This year at Moving Writers, I’ll be dedicating some of my posts to exploring the ways I try to help two of my students, who I’ve nicknamed Troy and Abed. I’ve chosen them as a focus for the year partially because I already know them from their freshman and sophomore years, having worked closely with both of them through our MTSS program, which provides academic support for students who aren’t keeping up with their peers. Our success rate with the program is extremely high, which means my current friends in English 11 represent a significant segment of a particular population: Students who have still not found consistent success in school despite consistent, targeted, skill-based support and encouragement.
I don’t say this lightly. One of the things we work on in MTSS support is helping students to see the value in school and in being successful. These two have not been responsive.
They’re funny and sociable and friendly. They just have absolutely no interest in succeeding at school or at writing. This year I want to try and figure out what’s going on with young writers who remain unresponsive despite our most exhaustive (and exhausting!) efforts.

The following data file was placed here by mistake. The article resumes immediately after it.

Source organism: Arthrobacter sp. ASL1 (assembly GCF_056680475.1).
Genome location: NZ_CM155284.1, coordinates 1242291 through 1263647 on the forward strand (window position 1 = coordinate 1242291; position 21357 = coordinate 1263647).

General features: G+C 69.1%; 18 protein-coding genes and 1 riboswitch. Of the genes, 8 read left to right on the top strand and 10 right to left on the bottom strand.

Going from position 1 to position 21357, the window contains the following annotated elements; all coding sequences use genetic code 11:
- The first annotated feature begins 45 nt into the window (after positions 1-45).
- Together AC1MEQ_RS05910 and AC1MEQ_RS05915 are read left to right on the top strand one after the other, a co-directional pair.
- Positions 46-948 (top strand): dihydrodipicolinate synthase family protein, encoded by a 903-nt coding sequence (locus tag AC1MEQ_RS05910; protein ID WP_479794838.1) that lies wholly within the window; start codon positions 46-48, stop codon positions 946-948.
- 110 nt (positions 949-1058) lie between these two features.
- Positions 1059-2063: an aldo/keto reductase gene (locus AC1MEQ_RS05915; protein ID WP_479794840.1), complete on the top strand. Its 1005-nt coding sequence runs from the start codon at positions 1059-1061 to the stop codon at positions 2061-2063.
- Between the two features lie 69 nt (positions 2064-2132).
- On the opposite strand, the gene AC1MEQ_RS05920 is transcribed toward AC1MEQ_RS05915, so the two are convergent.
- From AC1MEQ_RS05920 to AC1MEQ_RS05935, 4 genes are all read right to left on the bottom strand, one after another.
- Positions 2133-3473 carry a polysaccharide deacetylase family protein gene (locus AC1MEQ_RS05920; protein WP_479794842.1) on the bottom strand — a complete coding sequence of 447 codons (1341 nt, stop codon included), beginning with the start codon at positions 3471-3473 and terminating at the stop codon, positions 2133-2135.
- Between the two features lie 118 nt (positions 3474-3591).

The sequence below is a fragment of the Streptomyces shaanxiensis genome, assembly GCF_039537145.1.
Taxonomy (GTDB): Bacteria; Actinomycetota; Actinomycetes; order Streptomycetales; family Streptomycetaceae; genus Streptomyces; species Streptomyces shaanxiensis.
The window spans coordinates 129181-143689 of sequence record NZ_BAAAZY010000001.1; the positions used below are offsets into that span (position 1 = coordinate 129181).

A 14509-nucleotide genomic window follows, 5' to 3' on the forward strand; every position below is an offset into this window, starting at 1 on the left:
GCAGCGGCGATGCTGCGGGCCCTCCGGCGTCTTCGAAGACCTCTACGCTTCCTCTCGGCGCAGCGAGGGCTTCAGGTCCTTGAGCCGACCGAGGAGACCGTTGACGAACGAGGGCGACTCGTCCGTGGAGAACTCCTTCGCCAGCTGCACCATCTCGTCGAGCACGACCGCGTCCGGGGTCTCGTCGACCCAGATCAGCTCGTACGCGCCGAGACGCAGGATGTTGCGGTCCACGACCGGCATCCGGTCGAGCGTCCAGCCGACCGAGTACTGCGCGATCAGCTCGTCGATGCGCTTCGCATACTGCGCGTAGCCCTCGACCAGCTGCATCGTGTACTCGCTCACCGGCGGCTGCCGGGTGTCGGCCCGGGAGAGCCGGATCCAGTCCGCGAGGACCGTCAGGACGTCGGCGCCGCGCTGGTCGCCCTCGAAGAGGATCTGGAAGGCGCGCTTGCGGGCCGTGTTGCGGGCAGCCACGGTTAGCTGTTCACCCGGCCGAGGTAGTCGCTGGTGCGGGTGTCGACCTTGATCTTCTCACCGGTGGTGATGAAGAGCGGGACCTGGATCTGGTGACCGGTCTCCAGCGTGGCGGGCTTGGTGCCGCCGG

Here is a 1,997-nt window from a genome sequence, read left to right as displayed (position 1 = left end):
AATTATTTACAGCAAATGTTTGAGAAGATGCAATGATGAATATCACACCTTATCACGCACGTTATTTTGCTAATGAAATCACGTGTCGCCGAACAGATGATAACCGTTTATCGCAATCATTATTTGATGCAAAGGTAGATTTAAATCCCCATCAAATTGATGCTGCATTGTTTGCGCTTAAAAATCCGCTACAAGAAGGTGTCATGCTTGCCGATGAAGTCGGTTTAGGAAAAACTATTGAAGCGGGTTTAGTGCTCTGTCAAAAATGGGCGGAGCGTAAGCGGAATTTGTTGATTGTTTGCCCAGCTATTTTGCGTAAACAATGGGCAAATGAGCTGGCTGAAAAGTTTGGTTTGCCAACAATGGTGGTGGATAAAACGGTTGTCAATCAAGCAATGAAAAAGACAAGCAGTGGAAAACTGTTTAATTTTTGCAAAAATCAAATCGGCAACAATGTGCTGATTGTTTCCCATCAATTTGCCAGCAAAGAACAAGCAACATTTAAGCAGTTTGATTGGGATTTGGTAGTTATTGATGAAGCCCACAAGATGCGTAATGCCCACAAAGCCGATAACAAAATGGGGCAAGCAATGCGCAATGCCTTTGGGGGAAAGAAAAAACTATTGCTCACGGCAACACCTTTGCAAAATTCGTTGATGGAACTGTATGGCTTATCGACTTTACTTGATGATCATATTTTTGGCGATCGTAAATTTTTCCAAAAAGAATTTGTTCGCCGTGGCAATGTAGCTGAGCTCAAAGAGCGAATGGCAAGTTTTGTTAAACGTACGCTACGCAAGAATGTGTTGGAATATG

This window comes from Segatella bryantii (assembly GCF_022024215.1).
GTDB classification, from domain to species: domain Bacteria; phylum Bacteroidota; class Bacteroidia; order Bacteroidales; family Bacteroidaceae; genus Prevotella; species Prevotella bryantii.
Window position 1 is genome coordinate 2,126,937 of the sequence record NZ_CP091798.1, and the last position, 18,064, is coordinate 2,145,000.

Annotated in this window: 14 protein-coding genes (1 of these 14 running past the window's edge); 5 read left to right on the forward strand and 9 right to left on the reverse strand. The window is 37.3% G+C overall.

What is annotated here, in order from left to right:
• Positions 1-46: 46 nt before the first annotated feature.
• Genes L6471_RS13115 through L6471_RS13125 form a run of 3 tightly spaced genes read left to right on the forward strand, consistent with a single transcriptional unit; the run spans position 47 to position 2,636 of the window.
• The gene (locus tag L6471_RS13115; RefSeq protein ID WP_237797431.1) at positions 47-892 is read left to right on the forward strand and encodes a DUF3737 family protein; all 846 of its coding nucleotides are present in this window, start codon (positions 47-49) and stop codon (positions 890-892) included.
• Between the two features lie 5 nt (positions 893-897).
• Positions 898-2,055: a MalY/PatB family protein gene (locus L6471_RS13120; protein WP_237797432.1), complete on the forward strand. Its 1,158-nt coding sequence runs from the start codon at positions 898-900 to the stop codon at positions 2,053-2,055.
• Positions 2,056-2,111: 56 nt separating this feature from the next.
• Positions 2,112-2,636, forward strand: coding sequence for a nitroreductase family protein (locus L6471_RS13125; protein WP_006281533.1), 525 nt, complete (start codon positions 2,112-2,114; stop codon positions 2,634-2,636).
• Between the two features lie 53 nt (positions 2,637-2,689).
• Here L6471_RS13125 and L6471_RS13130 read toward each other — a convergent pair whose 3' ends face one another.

When last you saw Troy and Abed, they were still mostly riding the good vibes that even the most disenchanted aren’t immune to for the first week or so of the year. That energy drained week by week though, and then–just this morning–I discovered that Abed has quietly withdrawn from the high school to attend an alternative program in the district called Flex Tech. It’s an excellent fit for him and probably meets his needs (like, say, the need to not despise completely the institution you’re attending daily) better than traditional school could have.